In many ways, those chapters that Kennedy devotes to Corona are his least impressive and original. His argument here is heavily indebted to American critics of pandemic policy like Pierre Kory, Ryan Cole and especially Peter McCullough, who are quoted in extenso to make the case for early treatment and the dire consequences of its suppression. Kennedy is at his strongest in the middle sections of TRAF, on Fauci’s role in the AIDS crisis. Here citations to contemporary reporting abound, and while he covers controversial ground – like Duesberg’s thesis that HIV is not the cause of AIDS – his approach is entertaining and also in many ways careful and sensitive to a broad range of possibilities.
- Kennedy shares the view of many gay activists that much early AIDS mortality is to be laid at the feat of public health managers like Fauci, who were more interested in promoting expensive proprietary antivirals than saving lives, leaving the gay community to fend for itself (149f.):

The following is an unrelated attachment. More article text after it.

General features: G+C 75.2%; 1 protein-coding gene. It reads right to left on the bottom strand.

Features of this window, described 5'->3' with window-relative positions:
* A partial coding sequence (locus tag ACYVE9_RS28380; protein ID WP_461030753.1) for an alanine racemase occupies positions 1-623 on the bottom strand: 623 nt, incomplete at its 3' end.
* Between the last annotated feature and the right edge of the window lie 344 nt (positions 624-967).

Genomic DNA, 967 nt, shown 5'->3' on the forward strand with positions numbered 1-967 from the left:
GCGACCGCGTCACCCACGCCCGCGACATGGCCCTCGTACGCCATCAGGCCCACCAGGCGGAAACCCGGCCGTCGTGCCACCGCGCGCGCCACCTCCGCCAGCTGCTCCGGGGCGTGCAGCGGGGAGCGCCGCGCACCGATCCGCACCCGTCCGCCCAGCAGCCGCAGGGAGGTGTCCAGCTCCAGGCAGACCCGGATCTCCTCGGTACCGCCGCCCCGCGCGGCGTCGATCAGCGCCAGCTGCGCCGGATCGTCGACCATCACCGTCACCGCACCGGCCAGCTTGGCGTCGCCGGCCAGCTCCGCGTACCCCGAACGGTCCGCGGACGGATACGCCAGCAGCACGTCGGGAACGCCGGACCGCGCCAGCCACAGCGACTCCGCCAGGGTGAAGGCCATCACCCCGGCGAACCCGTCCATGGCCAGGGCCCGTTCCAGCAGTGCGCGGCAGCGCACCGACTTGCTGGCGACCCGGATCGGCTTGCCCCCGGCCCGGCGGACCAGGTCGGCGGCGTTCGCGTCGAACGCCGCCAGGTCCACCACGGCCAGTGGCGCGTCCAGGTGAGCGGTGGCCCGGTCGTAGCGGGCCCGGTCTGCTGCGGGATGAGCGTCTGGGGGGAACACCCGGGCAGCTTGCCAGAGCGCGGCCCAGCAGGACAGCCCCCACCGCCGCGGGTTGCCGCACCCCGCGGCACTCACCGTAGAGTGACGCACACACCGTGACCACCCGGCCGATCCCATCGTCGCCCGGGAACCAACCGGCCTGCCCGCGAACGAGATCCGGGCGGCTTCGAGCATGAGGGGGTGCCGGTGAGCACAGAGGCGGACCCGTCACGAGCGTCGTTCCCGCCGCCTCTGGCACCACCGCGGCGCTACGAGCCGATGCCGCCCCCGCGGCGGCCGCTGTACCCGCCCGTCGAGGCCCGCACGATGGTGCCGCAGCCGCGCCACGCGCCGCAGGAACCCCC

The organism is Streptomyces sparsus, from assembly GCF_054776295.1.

[B]ustling networks of community-based AIDS doctors mushrooming in cities like San Francisco, Los Angeles, New York, and Dallas [became] specialists in treating the symptoms of AIDS. As Dr. Fauci swung for the fences – the miraculous new antiviral ‘cure’ for AIDS – these community doctors were achieving promising results with off-label therapeutic drugs that seemed effective against the constellation of symptoms that actually killed and tormented people with AIDS. These included off-the-shelf remedies like ribavirin, alpha interferon, DHPG, Peptide D, and Foscarnet for retinal herpes; and Bactrim, Septra and aerosol pentamidine for AIDS-related pneumonias.